“Bombay is the future of urban civilization on the planet. God help us.”
—Suketu Mehta, Maximum City: Bombay Lost and Found
No matter what people like us say, the cinematic takeaway from 2008 is clear. The films from last year that the average person will remember in coming decades are most likely going to be Wall-E and The Dark Knight. Never mind that one could go on about all the better and more provocative films that hit theaters during the same 12 months, but were only seen by a fraction of 2008’s movie goers. Those are the two films that most people are going to look back and remember as the year’s best, the ones they talk about with friends and family, saying, “You know, that was a good movie.” Maybe The Curious Case of Benjamin Button slips in the conversations of the more romantically-minded, but that’s about it.
Danny Boyle, Loveleen Tandan
Dev Patel, Freida Pinto, Madhur Mittal, Anil Kapoor, Irrfan Khan
US theatrical: 12 Nov 2008 (Limited release)
UK theatrical: 9 Jan 2009 (General release)
So what was Slumdog Millionaire doing on Sunday night, winning the Golden Globe for Best Motion Picture - Drama? Not only that, why did it just feel right? In two months of US release, playing to almost uniformly ecstatic reviews and glowing word of mouth, Slumdog Millionaire pulled in only about a fifth the money that The Dark Knight made in its opening weekend. No matter how good a film it is, at that pace it’s never going to reach even a fraction of the audience that Dark Knight and Wall-E did.
Contrary to popular opinion, Hollywood is not an industry obsessed only with chasing its own tail. Well, maybe about half the time that’s what it does. Mostly, though, its filmmakers are desperately trying to peer over the horizon, to see what’s coming next. Given how long it takes to make a film these days, to succeed one has to have radar so well attuned to the future that whatever the audience is in the mood for years down the road will mesh perfectly with what you have spent millions of dollars and thousands of hours of people’s time making years prior.
In the case of Wall-E and The Dark Knight, Hollywood guessed right, but it also had the audience primed. Years of stoking a popular taste for thoughtful animated fictions and muscular comic-book fables made the guessing game a little safer. It was a little strange, then, to see the Hollywood Foreign Press Association not bestow its greatest honors on these films. (Of course, Wall-E did rightfully win best animated feature, but by its very nature, that category has a shallow pool of contenders, to say the least.)
What Hollywood did in 2008 may have worked then, both stateside and abroad, but it’s by no means guaranteed to continue working in the future. Slumdog Millionaire is a mongrel piece of work based on a novel by a globe-trotting Indian diplomat. It’s structured around a frequently franchised international game show, stocked with Indian cinema heavyweights, and shot like a jittery thesis film by a dark-hearted Brit who is seemingly ill-suited to the story’s romantic light. But the film’s swirled-in cultural streams—equal parts Dickensian grotesquery, Horatio Alger striving, ‘90s arthouse growl, and Bollywood flair—just may make it the perfect kind of creation to survive in the world’s increasingly cross-pollinated cultural landscape.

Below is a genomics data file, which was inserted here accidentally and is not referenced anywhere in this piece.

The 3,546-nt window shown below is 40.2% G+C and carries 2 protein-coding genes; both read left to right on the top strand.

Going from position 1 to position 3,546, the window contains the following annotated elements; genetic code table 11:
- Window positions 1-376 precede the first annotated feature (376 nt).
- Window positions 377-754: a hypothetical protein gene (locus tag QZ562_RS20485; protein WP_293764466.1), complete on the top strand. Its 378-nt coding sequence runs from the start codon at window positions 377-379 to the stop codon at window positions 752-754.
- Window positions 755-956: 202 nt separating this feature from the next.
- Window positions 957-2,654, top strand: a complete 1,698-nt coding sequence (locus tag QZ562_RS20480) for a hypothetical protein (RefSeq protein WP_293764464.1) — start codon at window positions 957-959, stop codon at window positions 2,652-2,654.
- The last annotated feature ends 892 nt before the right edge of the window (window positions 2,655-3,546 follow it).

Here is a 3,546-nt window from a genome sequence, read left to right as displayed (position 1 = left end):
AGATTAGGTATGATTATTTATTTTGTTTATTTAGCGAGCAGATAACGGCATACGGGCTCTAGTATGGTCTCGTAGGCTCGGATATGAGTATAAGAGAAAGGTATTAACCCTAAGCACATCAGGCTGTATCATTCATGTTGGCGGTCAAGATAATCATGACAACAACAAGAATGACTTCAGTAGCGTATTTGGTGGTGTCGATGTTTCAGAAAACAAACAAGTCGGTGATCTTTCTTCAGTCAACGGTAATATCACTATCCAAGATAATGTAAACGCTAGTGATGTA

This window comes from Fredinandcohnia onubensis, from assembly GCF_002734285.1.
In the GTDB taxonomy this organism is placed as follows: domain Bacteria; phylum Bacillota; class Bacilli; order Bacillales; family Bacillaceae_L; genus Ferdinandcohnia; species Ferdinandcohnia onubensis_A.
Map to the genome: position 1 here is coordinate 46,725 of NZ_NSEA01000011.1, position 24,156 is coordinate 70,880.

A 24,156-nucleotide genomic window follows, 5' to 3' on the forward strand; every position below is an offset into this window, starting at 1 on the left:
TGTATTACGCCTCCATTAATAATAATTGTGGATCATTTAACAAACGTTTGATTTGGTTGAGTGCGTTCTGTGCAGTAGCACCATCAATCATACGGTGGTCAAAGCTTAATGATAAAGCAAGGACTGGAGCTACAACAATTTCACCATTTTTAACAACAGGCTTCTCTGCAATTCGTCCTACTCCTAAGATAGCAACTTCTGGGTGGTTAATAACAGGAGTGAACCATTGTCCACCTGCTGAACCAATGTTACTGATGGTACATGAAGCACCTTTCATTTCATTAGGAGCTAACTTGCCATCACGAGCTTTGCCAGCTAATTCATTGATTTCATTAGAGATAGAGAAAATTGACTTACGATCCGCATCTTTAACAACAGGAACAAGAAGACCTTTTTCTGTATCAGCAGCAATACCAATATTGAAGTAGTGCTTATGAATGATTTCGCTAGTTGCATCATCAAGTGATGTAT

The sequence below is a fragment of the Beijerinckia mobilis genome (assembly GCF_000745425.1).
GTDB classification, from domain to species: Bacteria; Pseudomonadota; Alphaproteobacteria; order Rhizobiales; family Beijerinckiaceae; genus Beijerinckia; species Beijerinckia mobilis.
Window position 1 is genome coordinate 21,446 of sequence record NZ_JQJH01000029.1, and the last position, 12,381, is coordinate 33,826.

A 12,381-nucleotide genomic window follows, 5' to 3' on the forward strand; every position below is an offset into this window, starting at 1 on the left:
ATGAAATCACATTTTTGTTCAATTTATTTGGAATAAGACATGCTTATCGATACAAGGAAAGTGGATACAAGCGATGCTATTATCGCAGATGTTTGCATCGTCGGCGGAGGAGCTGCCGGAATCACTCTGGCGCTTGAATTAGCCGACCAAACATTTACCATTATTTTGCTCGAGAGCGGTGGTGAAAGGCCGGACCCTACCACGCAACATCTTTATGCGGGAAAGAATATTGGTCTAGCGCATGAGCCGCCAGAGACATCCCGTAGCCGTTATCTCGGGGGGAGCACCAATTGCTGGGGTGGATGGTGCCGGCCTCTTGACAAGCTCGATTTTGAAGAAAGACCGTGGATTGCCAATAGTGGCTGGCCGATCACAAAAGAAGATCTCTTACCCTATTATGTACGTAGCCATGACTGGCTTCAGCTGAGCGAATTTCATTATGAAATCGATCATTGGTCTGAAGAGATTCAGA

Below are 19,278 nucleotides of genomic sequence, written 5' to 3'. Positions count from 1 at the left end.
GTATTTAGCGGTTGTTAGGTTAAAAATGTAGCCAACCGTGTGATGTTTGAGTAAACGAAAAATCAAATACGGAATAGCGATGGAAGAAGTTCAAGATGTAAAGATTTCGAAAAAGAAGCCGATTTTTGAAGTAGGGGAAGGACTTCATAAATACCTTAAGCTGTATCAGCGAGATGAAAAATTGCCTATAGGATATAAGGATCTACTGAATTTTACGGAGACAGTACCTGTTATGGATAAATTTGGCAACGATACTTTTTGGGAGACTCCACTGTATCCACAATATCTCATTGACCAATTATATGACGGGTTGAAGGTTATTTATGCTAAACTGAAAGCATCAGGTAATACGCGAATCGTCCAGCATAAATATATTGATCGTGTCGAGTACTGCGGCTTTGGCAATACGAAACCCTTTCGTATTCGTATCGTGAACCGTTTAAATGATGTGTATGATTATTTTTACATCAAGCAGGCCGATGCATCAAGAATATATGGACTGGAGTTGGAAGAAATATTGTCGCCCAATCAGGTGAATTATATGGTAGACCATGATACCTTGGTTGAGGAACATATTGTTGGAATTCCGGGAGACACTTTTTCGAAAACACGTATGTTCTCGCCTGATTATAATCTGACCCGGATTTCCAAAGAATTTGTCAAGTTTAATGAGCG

So while American filmmakers contemplate the apocalypse (Wall-E) and the moral vagaries of the war on terror (The Dark Knight), Bollywood keeps reaching for the stars. There’s, of course, darkness aplenty in Slumdog Millionaire, but it’s a darkness that can be transcended. Its world is a teeming and fetid mess, garlanded with oases of beauty and brief moments of peace accessible only to those who fight for it. The workers of 18th century London and 19th century Chicago would probably have felt right at home in the film’s 21st century Mumbai. The filth and squalor is jammed right on top of the city’s air-conditioned bubbles of wealth, so that the poor know precisely what they are missing out on. That space in between—whether envisioned by Dickens, Dreiser, or Boyle—is only crossed by dreams, luck, and back-breaking labor.
Just as there are nations like India whose economies are primed and ready to topple America’s, so too creative factories like Bollywood are ready to battle for their share of the world’s entertainment time. The foreign pressers who gathered the glitterati of Hollywood to the Beverly Hilton on Sunday night knew this, and giving their top honor to Slumdog Millionaire was like sending up a signal flare as warning to the presumptuous Hollywood.
At the end of a long evening that had been fairly dripping with tears and Moet, Slumdog Millionaire‘s filmmakers and cast gleefully crowded the stage, looking for all the world like the heirs apparent. If there was indeed a hole ripped in the future of cinema—as Christopher Nolan put it in his crisp dedication to Heath Ledger, accepting his posthumous supporting actor Golden Globe—there is clearly no shortage of willing aspirants to mend it.
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